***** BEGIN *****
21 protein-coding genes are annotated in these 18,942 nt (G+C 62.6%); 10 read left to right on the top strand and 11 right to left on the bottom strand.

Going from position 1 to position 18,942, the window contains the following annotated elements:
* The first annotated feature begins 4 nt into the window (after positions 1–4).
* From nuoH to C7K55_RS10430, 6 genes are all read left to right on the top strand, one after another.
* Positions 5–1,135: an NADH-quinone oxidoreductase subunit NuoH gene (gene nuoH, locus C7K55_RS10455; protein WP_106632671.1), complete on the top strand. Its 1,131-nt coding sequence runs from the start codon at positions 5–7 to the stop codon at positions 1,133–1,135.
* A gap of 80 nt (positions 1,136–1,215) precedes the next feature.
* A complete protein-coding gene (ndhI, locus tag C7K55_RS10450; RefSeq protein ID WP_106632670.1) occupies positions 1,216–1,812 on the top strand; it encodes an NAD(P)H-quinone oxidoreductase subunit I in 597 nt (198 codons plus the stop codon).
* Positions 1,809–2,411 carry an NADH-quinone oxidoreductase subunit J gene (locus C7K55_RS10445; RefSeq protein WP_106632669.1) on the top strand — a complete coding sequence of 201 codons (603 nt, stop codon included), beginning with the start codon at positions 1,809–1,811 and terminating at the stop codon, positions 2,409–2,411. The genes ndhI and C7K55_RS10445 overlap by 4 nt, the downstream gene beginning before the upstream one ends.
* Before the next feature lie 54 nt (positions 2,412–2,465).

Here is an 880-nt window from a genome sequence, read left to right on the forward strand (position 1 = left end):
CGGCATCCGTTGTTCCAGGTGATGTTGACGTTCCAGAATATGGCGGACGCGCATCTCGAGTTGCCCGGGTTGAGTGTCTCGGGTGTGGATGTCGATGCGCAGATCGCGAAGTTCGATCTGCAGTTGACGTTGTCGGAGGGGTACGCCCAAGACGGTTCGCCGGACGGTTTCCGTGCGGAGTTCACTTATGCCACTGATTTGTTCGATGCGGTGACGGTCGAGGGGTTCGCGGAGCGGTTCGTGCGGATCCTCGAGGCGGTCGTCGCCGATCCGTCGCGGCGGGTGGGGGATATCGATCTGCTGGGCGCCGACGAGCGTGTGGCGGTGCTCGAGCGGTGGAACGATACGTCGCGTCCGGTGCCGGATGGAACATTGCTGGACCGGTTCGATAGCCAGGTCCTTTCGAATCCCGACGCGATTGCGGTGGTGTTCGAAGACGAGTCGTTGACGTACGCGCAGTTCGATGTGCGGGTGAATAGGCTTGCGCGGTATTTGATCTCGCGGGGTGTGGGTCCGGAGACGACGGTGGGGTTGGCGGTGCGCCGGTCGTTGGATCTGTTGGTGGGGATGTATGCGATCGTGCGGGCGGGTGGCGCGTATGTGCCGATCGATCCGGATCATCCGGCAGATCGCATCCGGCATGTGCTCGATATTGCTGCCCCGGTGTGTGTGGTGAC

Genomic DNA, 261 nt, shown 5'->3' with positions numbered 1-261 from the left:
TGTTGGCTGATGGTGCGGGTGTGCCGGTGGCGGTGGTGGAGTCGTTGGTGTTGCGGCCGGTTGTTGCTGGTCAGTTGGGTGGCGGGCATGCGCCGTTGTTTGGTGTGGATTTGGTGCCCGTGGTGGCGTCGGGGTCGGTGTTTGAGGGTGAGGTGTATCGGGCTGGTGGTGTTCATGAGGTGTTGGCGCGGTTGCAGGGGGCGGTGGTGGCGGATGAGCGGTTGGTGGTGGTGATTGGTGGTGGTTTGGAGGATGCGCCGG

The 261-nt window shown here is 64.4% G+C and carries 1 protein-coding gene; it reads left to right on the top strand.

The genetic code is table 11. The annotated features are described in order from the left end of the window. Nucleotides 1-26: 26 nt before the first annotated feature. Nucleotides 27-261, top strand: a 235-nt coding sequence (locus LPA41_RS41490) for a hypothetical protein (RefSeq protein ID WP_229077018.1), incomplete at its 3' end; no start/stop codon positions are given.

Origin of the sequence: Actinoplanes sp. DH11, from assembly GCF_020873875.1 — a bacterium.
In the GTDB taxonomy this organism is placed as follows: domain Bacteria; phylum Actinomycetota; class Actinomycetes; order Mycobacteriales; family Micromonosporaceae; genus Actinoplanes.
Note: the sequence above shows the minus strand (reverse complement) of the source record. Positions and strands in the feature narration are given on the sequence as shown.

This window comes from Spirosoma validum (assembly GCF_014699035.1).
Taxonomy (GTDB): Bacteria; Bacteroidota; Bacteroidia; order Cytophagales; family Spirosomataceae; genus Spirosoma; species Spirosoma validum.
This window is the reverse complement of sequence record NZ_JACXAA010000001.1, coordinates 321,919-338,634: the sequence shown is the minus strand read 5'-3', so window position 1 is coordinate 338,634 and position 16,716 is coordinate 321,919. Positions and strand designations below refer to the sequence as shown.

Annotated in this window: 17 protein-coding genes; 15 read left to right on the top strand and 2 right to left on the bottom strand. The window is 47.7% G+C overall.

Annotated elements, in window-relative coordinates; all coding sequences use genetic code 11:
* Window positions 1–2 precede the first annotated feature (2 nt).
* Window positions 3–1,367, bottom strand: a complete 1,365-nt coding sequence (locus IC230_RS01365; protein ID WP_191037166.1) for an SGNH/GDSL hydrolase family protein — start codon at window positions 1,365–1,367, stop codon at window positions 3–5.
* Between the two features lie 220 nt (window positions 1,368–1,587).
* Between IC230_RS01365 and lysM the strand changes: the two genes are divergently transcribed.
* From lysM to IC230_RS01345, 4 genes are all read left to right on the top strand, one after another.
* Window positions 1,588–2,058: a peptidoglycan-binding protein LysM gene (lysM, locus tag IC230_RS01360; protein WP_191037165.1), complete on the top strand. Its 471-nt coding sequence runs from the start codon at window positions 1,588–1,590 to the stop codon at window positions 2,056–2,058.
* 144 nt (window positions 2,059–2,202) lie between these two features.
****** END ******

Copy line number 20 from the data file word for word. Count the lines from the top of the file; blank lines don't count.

Taxonomy (GTDB): Bacteria; Bacteroidota; Bacteroidia; order Cytophagales; family Spirosomataceae; genus Spirosoma; species Spirosoma validum.